Many have been hybridized to create many varieties, each with its own unique characteristics.

Dittany

Dittany may be a plant you’ve only heard of when mentioned in Harry Potter, but it’s not one you should overlook for your garden.

It’s a member of the mint plant family, and grows throughout the Northern Hemisphere. 

Dittany flowers are very good at attracting pollinators into your garden, but they also have some traditional medicinal applications, too.

Dutchman’s Breeches

Also known as Dicentra cucullaria, Dutchman’s Breeches also goes by the name squirrel corn, or Dutch man’s boot.

You’ll often find this plant growing in woodland in the eastern parts of the US, reaching about 50cm tall.

During winter, this plant will produce a long arc of white flowers that look like trousers hanging upside down.

This stem drapes over the rest of the plant, making for a display that will stop anyone in their tracks.

Dwarf Crested Iris

This iris is native to eastern parts of North America. While much more compact than the standard form of iris, it’s no less beautiful.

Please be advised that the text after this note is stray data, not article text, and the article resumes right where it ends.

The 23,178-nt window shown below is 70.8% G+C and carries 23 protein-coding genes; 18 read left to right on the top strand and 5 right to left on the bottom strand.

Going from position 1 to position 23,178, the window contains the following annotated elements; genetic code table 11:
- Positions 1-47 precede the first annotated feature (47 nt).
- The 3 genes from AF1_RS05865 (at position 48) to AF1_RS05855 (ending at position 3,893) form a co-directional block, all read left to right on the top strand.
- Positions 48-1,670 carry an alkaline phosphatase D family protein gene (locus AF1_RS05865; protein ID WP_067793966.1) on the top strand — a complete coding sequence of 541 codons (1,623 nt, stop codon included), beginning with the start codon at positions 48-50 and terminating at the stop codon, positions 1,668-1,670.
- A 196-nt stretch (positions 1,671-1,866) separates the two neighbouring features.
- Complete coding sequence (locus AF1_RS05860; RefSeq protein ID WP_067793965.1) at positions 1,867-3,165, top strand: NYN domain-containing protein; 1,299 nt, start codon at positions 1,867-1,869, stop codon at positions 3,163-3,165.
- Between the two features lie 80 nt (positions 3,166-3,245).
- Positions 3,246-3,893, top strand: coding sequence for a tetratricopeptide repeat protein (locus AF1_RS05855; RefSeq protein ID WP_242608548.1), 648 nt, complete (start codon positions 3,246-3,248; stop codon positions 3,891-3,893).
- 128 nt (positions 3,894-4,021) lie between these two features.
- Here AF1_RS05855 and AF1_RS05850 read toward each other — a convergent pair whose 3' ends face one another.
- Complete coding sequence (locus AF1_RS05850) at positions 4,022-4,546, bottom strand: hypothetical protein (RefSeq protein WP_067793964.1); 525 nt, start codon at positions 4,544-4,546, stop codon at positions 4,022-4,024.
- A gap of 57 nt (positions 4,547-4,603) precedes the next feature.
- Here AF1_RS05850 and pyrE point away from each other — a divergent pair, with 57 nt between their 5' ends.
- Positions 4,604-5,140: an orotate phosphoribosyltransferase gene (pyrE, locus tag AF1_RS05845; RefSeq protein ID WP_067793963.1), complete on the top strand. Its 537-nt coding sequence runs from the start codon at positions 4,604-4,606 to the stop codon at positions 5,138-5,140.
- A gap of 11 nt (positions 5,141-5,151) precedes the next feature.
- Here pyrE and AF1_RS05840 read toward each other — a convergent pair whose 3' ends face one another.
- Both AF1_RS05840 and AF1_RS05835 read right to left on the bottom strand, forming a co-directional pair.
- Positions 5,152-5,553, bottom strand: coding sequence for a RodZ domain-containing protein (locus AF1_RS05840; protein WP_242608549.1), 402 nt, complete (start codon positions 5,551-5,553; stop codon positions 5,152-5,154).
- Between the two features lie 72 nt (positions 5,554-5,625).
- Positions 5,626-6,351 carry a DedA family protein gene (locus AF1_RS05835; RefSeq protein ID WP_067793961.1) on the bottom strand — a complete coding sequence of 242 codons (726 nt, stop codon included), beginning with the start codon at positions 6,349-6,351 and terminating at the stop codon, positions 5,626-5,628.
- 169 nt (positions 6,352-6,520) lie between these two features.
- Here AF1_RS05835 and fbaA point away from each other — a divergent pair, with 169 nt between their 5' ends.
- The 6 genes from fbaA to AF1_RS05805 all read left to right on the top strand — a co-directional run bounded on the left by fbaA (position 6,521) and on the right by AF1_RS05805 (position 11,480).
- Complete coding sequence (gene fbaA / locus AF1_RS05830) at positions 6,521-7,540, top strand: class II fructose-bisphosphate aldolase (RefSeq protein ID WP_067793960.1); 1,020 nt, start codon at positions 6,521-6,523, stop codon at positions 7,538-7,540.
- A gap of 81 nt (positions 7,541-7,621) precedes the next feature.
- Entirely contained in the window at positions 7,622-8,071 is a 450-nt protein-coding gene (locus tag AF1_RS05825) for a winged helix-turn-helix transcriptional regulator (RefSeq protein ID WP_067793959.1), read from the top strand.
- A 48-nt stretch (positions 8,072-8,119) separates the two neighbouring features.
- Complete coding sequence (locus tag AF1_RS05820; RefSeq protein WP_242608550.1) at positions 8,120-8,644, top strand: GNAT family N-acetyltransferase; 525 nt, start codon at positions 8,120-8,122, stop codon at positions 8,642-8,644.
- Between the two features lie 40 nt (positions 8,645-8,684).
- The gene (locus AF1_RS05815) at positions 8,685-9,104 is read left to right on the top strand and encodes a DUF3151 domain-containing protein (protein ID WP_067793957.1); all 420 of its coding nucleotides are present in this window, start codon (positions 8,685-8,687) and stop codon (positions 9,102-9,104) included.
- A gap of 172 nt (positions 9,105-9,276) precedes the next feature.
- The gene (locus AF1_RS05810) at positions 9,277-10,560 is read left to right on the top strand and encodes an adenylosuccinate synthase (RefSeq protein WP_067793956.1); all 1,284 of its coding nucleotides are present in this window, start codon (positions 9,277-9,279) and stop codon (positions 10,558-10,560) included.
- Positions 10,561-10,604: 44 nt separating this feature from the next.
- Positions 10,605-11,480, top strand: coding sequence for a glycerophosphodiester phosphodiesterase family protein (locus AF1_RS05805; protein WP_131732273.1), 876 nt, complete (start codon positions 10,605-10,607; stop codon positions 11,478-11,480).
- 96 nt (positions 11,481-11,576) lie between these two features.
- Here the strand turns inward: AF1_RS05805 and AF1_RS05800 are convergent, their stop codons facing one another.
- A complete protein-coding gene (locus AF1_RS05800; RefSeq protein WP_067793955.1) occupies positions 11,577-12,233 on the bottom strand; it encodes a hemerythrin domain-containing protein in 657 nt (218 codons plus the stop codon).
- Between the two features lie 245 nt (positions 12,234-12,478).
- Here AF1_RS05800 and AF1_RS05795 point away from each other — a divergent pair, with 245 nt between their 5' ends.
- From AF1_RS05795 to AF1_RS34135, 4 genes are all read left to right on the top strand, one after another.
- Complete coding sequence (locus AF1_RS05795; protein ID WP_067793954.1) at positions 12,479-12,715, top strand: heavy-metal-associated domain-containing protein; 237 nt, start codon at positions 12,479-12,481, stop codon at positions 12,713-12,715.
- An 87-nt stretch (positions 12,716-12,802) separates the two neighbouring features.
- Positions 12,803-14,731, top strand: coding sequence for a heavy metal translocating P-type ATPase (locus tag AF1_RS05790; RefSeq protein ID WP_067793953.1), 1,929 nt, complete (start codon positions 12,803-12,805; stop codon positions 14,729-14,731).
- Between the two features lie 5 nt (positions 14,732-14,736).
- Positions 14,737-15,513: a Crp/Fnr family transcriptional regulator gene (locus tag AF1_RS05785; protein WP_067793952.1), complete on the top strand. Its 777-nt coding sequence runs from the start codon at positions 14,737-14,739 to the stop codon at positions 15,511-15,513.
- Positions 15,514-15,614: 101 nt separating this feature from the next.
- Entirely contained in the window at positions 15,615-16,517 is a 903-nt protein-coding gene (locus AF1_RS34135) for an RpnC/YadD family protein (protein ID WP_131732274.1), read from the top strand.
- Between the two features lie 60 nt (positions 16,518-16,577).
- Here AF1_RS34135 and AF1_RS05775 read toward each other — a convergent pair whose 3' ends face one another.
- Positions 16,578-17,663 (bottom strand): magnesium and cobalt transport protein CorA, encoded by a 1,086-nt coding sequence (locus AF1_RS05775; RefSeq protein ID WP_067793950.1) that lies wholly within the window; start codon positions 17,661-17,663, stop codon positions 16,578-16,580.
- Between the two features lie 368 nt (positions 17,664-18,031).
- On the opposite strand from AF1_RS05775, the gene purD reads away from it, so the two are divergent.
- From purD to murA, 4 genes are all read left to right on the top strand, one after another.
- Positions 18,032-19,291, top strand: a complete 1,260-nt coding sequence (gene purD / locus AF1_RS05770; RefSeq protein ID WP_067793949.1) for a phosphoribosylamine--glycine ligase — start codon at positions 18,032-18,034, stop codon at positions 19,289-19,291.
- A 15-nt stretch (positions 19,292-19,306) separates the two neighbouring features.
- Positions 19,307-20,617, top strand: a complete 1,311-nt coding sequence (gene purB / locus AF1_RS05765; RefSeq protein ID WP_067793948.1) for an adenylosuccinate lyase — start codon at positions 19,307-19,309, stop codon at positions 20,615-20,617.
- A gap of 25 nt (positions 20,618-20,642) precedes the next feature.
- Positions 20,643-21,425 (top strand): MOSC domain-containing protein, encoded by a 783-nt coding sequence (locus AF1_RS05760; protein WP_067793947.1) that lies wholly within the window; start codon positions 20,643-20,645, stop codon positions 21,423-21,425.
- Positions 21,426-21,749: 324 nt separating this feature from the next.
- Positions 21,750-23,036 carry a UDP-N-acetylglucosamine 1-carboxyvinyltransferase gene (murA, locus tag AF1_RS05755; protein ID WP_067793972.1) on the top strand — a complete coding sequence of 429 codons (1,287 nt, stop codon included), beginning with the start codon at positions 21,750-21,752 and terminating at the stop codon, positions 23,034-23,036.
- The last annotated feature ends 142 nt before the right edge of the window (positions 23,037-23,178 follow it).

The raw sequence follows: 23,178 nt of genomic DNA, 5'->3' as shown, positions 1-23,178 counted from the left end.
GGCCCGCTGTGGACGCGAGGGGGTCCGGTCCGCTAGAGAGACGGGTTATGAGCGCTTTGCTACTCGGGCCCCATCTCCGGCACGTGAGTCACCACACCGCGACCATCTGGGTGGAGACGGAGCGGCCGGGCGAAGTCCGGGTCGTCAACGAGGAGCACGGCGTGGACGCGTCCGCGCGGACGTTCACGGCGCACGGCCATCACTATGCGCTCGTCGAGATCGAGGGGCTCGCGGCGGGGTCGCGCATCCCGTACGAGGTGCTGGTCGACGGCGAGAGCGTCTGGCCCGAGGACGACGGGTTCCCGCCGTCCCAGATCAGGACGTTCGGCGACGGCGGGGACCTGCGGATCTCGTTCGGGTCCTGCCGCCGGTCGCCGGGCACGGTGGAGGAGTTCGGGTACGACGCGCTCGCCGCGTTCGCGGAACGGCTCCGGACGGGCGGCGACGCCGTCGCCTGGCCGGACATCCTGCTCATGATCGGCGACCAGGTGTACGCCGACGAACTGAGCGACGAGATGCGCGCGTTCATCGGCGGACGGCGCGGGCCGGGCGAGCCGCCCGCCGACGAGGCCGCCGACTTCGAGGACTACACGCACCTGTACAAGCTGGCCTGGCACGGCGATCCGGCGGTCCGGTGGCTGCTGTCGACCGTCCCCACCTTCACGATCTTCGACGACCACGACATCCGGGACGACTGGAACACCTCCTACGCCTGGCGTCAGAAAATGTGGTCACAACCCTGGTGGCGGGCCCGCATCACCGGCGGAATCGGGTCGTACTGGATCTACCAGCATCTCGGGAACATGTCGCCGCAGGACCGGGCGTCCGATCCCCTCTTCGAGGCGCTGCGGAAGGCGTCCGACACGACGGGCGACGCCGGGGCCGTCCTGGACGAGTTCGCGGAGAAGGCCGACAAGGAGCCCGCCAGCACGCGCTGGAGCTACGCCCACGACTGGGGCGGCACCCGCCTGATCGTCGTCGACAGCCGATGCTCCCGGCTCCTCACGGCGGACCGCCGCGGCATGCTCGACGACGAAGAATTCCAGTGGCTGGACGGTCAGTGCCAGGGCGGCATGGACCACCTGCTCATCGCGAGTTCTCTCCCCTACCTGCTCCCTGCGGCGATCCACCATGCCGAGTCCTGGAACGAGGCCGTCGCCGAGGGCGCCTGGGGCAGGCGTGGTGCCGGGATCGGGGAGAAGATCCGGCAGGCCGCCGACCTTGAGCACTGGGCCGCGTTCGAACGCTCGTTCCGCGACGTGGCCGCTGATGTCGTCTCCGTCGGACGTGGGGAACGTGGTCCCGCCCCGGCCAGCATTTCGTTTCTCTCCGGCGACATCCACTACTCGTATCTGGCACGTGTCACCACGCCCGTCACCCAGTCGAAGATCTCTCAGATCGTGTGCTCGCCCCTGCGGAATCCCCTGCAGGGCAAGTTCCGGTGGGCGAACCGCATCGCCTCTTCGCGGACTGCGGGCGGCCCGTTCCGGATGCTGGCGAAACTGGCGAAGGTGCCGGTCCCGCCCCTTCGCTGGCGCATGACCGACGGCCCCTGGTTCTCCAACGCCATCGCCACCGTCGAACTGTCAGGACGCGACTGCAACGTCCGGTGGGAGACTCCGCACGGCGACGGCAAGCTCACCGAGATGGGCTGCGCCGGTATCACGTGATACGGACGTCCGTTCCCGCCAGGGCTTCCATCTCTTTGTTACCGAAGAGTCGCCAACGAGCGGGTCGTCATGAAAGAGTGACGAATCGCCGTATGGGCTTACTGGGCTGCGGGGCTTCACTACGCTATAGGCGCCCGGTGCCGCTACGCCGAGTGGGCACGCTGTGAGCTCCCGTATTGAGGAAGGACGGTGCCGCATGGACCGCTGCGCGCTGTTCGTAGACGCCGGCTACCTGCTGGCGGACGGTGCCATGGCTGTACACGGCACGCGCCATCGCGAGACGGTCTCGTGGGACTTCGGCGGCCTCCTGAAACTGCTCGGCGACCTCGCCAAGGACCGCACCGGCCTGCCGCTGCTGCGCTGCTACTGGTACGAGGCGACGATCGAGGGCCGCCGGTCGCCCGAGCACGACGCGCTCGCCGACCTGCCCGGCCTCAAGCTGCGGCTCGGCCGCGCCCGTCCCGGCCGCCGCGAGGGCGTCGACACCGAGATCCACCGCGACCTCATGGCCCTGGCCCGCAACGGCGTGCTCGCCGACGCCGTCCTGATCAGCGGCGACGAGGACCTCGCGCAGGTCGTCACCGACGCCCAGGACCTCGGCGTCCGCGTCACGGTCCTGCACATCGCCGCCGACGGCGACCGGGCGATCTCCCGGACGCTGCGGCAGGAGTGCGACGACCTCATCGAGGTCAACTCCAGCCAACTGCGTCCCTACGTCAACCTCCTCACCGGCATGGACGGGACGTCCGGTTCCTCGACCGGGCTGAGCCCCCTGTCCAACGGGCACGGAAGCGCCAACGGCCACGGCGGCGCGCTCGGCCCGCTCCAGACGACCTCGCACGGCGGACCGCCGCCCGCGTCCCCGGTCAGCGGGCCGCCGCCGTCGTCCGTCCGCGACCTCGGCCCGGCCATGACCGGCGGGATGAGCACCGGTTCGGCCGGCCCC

The dwarf crested iris still bears flowers which have both upright and fall petals, in shades of pale purple, with splotches of orange or yellow.

Dwarf crested iris like dappled shade, and well-draining soil. You can also grow them in pots, too.

They will tolerate full sunlight if you give them constantly damp soil.

Dyer’s Chamomile

Also known as golden marguerite, dyer’s chamomile is an easy-to-grow perennial herb that has a lovely fragrance.

It’s relatively short-lived, often grown as a biennial plant (see also Biennials To Grow), as it rarely survives past two years of flowering.

The fragrance this plant is known for comes from its feathery leaves, contrasting well against its sunshine-yellow, daisy-shaped flowers.

The name dyer’s chamomile comes from the plant’s use as a fabric dye, produced in different shades of yellow and orange.

Unlike normal chamomile, dyer’s chamomile doesn’t have any culinary applications.

These plants are easy to raise from seed, either sown inside in March, or sown outside in May though until July. 

Plant them in well draining soil in full sunlight, making sure to keep them well watered, as they don’t cope well with dry spells.